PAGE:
TBI Weekly: How Hollywood strikes could impact US studio strategy

CC: Vincentas Liskauskas (Unsplash)

With both the WGA and SAG-AFTRA now on strike, Omdia analysts David Hancock, Sarah Henschel and Tim Westcott explore how US studios are seeking to lessen the impact and whether Hollywood turmoil will mean gains for international productions.

On Thursday, 13 July, members of SAG-AFTRA, the union representing US actors, voted to go on strike after failing to agree terms with the Alliance of Motion Picture and Television Producers (AMPTP), representing the major studios. Both sides are in disagreement over multiple issues, including revenue shares, payment increases, and the use of AI.

WGA, the writers’ union, has already been on strike since May, shutting down a slew of films and TV series in development or full production in the US. The SAG-AFTRA strike will only serve to aggravate the shutdown of the world’s biggest entertainment industry as actors, as well as writers, withdraw their labor. Channels and platforms operated by the studios face a hiatus in the pipeline of new content, with shows ranging from Stranger Things to The Last Of Us and Family Guy on hold.

The Last Of Us

Stemming the streaming losses

The dispute comes at an awkward time for the studios, which are under pressure from shareholders to stem operating losses from their ventures into streaming. The Walt Disney Company’s direct-to-consumer division, including Disney+, Hulu, and ESPN+, lost $1.7bn in the six months to April 1, 2023.

Disney, Paramount, and Warner Bros. Discovery have said they will cut back on content costs to stem losses. Removing content from streaming platforms also hints at the studios’ low willingness to pay residuals. With Wall Street expecting streaming to reach profitability through 2024 and 2025, title removal is a popular strategy that streamers employed before the strikes began.

Writers and on-screen talent argue that their pay and conditions have deteriorated while managers and shareholders of the studios have increased their remuneration. The negotiating positions of the two sides appear to be some way apart, and even if the unions accept what is currently on offer, this will still mean an increase in costs for the studios.

Number of TV series reported delayed by strikes (as of July 2023) [click to expand]

The studios have had time to prepare for the strikes but face the double risk of subscriber losses and, in the longer term, lower revenues from content licensing. Disney is moving the superhero series Ms. Marvel from Disney+ to ABC, while Paramount is moving Yellowstone from SVOD to the CBS network. Unscripted and reality TV content could also see major boosts. This season, Paramount has already boosted Survivor and The Amazing Race to 90-minute slots on CBS. The WGA strike of 2007 also led to an uptick in reality content, and CBS aired the first-ever winter season of Big Brother, which could be on the table this year. Netflix has also leaned heavily into reality content, with Love Is Blind, The Circle, and Too Hot To Handle topping the charts during their seasons. The live stream overload of Love Is Blind in early 2023 showed high demand for this feature enhancement, and the looming lack of scripted series may bring this back to audiences sooner than planned.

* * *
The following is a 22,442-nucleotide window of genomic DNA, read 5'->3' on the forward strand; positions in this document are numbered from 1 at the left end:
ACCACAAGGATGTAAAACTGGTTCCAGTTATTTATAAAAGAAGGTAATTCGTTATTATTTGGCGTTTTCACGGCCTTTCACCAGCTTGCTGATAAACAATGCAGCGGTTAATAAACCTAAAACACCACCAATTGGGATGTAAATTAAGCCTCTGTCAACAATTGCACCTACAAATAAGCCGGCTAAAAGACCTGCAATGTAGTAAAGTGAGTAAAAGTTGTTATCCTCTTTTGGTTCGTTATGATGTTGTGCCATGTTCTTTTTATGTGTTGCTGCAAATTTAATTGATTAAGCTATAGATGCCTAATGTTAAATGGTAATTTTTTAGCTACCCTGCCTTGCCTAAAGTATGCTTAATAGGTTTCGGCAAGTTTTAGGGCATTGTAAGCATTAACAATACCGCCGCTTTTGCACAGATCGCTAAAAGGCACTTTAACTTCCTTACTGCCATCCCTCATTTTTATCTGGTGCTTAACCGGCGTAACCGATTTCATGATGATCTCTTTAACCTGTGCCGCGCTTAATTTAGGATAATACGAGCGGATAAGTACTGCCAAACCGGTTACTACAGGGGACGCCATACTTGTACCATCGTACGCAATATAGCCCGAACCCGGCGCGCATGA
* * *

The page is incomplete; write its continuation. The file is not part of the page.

Shifting impacts on scripted TV slates may put even greater pressure on US pay-TV cord-cutting. Pay-TV subscriptions in the US continue to decline 7–8% year on year, largely due to high consumer costs and the perception that quality content on streaming services is sufficient on its own. If traditional network and broadcast series continue their pauses during strikes, consumers may cut the cord at a faster rate than planned. Walt Disney CEO Bob Iger has also announced that he is considering selling off ABC, Freeform, FX, and Disney’s channel assets because he does not foresee any long-term profitability for them. Suppose this becomes a tipping point for studios to sell off channel assets and double down on streaming. In that case, it becomes an even higher priority for the writers and actors to seek residuals and streaming-based compensation.

House Of The Dragon

International gains?

Another element of the dispute is the increasing amount of production that the studios are doing outside the US. HBO’s House Of The Dragon, Dune: The Sisterhood, and The Palace are shooting in the UK and will continue to do so. Apple TV+ comedy Bad Sisters, filming in Ireland, and Peacock/Sky’s The Day Of The Jackal (filming in multiple European locations) are also unaffected.

Production costs are generally lower in Europe and Canada, and tax relief schemes provide another incentive for offshore shooting. Prolonged strikes at home could mean more productions moving away from the US in the future.

As for whether the strikes will create an opportunity for international distributors with newly-made dramas available for sale to the US—or even to global streaming services—the jury is still out. With the threat of the writers’ strike looming earlier in the year, European distributors were noncommittal when asked what impact the writers’ strike would have on them. Jens Richter, CEO of Fremantle International, commented at Series Mania in March: “The word for us is we want to be prepared. We all produce in America, so it could harm us quite a bit on the production side.”

This article was adapted from a report, ‘Hollywood strikes could be a sea change for the US film and TV industry’, available to read here in full (with registration), by Omdia’s chief analyst, media & entertainment, David Hancock, principal analyst, Sarah Henschel and senior principal analyst, digital content & channels, Tim Westcott.

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